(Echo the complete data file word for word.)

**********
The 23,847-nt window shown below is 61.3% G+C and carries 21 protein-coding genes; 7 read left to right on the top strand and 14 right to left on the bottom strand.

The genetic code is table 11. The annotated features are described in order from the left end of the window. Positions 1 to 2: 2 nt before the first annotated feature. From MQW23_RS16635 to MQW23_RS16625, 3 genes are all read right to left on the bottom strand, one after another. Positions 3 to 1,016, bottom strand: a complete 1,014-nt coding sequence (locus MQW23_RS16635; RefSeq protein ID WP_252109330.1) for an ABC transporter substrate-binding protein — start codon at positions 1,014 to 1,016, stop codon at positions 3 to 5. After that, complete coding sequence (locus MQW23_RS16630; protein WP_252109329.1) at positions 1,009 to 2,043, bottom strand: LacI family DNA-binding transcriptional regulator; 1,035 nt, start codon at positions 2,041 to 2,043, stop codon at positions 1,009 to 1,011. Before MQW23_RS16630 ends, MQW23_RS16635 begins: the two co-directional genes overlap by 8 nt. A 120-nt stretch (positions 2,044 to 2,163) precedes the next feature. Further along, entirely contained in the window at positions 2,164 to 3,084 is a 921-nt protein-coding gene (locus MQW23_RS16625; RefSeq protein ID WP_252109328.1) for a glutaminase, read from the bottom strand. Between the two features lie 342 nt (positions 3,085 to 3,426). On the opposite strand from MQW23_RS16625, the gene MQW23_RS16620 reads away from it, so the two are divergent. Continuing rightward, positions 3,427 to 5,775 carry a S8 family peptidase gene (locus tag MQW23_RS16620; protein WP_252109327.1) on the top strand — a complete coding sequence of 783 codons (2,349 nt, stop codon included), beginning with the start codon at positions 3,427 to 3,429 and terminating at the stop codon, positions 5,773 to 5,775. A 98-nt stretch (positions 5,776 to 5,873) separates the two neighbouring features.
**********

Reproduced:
The 23,847-nt window shown below is 61.3% G+C and carries 21 protein-coding genes; 7 read left to right on the top strand and 14 right to left on the bottom strand.

The genetic code is table 11. The annotated features are described in order from the left end of the window. Positions 1 to 2: 2 nt before the first annotated feature. From MQW23_RS16635 to MQW23_RS16625, 3 genes are all read right to left on the bottom strand, one after another. Positions 3 to 1,016, bottom strand: a complete 1,014-nt coding sequence (locus MQW23_RS16635; RefSeq protein ID WP_252109330.1) for an ABC transporter substrate-binding protein — start codon at positions 1,014 to 1,016, stop codon at positions 3 to 5. After that, complete coding sequence (locus MQW23_RS16630; protein WP_252109329.1) at positions 1,009 to 2,043, bottom strand: LacI family DNA-binding transcriptional regulator; 1,035 nt, start codon at positions 2,041 to 2,043, stop codon at positions 1,009 to 1,011. Before MQW23_RS16630 ends, MQW23_RS16635 begins: the two co-directional genes overlap by 8 nt. A 120-nt stretch (positions 2,044 to 2,163) precedes the next feature. Further along, entirely contained in the window at positions 2,164 to 3,084 is a 921-nt protein-coding gene (locus MQW23_RS16625; RefSeq protein ID WP_252109328.1) for a glutaminase, read from the bottom strand. Between the two features lie 342 nt (positions 3,085 to 3,426). On the opposite strand from MQW23_RS16625, the gene MQW23_RS16620 reads away from it, so the two are divergent. Continuing rightward, positions 3,427 to 5,775 carry a S8 family peptidase gene (locus tag MQW23_RS16620; protein WP_252109327.1) on the top strand — a complete coding sequence of 783 codons (2,349 nt, stop codon included), beginning with the start codon at positions 3,427 to 3,429 and terminating at the stop codon, positions 5,773 to 5,775. A 98-nt stretch (positions 5,776 to 5,873) separates the two neighbouring features.